Japanese Prime Minister Fumio Kishida is set to sit down with President Joe Biden at the White House on Jan. 13, 2023.
The bilateral meeting in the U.S. is the final stop for Kishida in a five-day tour of allies that has also seen him visit France, Italy, the U.K. and Canada. It comes as Japan takes over the presidency of the G-7, with leaders of the seven largest economies due to meet in Hiroshima in May.
It also marks the first visit to the White House by a Japanese prime minister since the country revamped its defense priorities with the release of its National Security Strategy in December 2022. The new strategy supports a more robust and assertive security stance by Japan in the face of shifting geopolitical and domestic realities. The new defense plan forms the backdrop to the meeting with Biden.
As an expert on U.S.-Japan relations, I believe the National Security Strategy is the lens through which the meeting should be viewed, with a focus on four key items.
1. Underscoring the U.S.-Japan alliance
The preeminent goal of the leaders’ meeting will be to emphasize the strength and importance of the U.S.-Japan alliance, both rhetorically and in substance.
The two governments will likely seek to display to both foreign and domestic audiences that Japan and the U.S. are in lockstep on foreign policy priorities. Both countries have framed “democracy” and “the rule of law” as common values underpinning the U.S.-Japan alliance, and there is no reason to believe that Biden or Kishida will deviate from that line, especially regarding their shared vision of a “free and open Indo-Pacific.”
Given the context of the meeting, such rhetoric can have substantive consequences and shed some light on how the alliance is being positioned within, and may evolve after, Japan’s latest shift in its defense strategy. Japan’s National Security Strategy is ambitious in its development of new strategic capabilities, including counterstrike measures, and represents unprecedented financial commitments from the Japanese government. Yet Japan can only achieve its new defense goals in close cooperation with the U.S. As a result, Japan will be looking for Biden’s fulsome show of support for both the bilateral alliance and Japan’s new defense strategy.
But the meeting isn’t all about satisfying Japanese concerns — framing the U.S.-Japan alliance as solid and stable supports Biden’s objective of reinvigorating relationships with U.S. allies and acts as a deterrence to any country seeking to disrupt the status quo in the Indo-Pacific region.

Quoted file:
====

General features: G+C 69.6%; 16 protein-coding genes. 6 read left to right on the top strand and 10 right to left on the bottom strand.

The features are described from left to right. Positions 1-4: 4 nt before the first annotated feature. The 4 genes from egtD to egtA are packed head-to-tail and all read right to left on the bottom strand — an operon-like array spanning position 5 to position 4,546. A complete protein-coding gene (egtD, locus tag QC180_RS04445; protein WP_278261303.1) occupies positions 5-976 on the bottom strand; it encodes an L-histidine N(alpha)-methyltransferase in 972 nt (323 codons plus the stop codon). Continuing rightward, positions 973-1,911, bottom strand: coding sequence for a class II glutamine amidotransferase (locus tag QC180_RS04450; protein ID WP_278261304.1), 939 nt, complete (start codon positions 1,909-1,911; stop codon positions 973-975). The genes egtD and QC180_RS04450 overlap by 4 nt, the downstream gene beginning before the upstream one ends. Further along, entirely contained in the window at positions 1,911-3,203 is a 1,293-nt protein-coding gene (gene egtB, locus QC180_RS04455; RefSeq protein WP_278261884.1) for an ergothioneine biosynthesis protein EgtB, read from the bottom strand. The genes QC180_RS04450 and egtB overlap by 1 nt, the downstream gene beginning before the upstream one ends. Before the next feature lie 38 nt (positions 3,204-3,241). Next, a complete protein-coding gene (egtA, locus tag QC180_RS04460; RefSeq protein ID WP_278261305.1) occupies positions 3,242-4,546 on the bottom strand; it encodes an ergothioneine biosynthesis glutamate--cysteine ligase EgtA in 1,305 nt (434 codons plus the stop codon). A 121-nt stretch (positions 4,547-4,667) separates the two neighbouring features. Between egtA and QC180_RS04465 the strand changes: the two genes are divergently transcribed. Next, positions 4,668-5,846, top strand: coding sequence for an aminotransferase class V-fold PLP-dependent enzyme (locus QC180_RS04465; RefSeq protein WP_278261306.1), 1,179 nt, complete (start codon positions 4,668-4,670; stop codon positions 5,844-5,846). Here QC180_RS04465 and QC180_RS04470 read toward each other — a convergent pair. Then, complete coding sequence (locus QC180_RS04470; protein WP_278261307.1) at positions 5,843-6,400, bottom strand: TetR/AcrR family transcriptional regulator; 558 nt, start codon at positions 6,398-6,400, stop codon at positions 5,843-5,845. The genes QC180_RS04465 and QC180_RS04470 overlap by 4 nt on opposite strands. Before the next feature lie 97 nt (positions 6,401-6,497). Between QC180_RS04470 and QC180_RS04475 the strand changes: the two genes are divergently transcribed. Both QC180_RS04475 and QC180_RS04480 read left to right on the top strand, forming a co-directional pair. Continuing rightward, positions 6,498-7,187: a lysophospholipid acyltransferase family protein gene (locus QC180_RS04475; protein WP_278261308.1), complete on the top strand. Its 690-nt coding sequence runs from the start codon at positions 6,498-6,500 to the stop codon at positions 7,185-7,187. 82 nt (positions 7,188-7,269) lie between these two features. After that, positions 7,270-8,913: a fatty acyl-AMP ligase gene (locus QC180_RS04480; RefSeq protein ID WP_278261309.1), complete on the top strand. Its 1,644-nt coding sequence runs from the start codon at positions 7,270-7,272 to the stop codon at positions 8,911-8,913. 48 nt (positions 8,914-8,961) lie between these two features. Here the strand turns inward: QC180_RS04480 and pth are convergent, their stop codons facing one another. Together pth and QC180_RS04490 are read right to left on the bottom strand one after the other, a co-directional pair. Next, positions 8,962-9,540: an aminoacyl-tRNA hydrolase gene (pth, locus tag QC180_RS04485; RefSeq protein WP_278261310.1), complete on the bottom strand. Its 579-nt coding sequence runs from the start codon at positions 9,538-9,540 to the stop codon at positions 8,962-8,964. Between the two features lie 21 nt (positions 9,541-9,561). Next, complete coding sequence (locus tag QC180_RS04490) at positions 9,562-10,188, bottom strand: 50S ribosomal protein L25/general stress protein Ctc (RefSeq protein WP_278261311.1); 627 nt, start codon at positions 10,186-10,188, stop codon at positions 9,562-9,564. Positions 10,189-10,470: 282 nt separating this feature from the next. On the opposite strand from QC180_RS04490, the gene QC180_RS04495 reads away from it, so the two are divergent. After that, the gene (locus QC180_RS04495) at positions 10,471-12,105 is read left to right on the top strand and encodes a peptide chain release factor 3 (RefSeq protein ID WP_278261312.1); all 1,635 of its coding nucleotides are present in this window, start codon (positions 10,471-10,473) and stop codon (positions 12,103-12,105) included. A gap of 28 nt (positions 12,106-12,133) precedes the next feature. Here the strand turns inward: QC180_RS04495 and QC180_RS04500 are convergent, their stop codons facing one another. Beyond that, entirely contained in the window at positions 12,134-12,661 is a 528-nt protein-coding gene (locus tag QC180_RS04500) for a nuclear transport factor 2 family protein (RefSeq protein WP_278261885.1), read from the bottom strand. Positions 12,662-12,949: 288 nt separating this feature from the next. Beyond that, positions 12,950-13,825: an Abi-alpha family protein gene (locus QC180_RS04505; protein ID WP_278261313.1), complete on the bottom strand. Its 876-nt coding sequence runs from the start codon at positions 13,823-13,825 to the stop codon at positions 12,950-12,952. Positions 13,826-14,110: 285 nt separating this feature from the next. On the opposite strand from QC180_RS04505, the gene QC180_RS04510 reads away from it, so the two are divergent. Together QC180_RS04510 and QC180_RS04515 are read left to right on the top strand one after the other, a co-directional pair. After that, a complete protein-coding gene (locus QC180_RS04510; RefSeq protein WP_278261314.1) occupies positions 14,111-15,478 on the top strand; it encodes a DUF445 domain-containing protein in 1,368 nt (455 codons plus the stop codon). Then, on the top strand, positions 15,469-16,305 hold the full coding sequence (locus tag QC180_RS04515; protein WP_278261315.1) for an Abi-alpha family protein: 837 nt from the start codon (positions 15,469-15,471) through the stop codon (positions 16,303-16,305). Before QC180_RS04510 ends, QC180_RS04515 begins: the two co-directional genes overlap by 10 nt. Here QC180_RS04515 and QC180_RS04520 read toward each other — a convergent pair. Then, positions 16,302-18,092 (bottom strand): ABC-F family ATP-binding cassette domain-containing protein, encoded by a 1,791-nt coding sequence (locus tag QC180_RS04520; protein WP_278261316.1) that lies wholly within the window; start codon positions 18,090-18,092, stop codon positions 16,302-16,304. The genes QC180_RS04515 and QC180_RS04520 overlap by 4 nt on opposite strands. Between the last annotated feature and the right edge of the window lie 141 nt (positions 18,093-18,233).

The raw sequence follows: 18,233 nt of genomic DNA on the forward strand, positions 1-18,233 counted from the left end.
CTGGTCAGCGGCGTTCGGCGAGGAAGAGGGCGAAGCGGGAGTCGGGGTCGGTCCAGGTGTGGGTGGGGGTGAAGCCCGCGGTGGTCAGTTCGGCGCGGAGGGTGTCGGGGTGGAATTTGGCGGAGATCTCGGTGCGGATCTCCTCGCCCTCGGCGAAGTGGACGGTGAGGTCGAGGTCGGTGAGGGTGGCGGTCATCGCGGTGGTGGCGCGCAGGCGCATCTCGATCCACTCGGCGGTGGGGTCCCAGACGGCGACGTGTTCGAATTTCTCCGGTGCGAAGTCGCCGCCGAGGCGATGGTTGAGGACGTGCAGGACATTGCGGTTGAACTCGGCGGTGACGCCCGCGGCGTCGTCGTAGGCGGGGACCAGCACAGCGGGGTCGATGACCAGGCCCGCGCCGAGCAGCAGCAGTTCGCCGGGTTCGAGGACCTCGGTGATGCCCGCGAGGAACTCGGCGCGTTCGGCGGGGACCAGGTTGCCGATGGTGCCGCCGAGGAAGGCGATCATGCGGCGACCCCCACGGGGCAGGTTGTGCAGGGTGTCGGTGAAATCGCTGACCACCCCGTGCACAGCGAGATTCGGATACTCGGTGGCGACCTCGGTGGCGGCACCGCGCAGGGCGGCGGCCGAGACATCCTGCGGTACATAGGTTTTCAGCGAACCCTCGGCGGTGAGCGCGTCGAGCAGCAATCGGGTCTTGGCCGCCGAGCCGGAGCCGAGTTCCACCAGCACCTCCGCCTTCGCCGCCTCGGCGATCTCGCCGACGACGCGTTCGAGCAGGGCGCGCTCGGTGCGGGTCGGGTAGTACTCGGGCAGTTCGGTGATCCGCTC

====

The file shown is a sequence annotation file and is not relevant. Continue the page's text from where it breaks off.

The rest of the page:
2. Addressing regional tensions
Over the past decade, the security environment in Asia has become more dangerous.
Since the Russian invasion of Ukraine in 2022, this is even more so the case. North Korea has become emboldened, knowing that Russia and China are unlikely to act against its provocations in the current geopolitical environment. It is telling that North Korea tested more missiles in 2022 than in any previous year.
Meanwhile, Chinese president Xi Jinping has reasserted his desire of reuniting Taiwan with the mainland during his tenure, holding large-scale military exercises around the island mere days before the U.S.-Japan meeting.
The U.S. views the steps being laid out in Japan’s new defense strategy to be important for regional security as a form of deterrence against aggression from China and North Korea and as a means for the U.S. and Japanese militaries to work together more seamlessly in the event of conflict in the region. The White House meeting provides an opportunity for Biden and Kishida to reiterate their common regional concerns and display a united resolve against any saber-rattling in the region.
3. Confronting Russian aggression
As both the current G-7 president and as a non-permanent member of the United Nations Security Council for 2023-24, Japan will have to confront the main geopolitical drama playing out on the global stage: the Russian war in Ukraine. The new National Security Strategy illustrates how the Japanese government’s view of Russia has shifted, from a potential strategic partner to a strategic threat. Japan has also voiced concerns that Russia could join forces with China in ways that undermine regional security.
These changes in the Japanese government’s perception of Russia bring it more in line with the U.S. position and will likely be reflected in the way in which the Russian invasion of Ukraine is addressed between the two leaders at the White House meeting.
4. Economic security
In 2021, Japan created a cabinet-level post of economic security minister, and the importance of insulating the economy from outside threats was reiterated in the National Security Strategy.
A priority is working toward securing supply chain resilience in the face of existing — or potential — disruptions from pandemics, climate change, military conflict or politically motivated actions, such as withholding needed goods or services by other governments.
Both the U.S. and Japan have emphasized that a crucial part of supply chain resilience is partnering with like-minded nations. As such, a plan for enhanced economic and technological cooperation is among the topics likely to be discussed by the two leaders.
… so how much of this is about China?
The U.S.-Japan bilateral summit is not all about China – conspicuously, China was not mentioned by name in either the White House announcement of the planned content of Friday’s meeting between Biden and Kishida or in the White House overview of the two leader’s last meeting in Cambodia in November 2022.
Yet, China looms large for the U.S. and Japan in each of these four areas, as both seek to enhance the two nations’ defense, diplomatic and economic ties — and will likely never be far from the surface of what is being discussed.
Image: The White House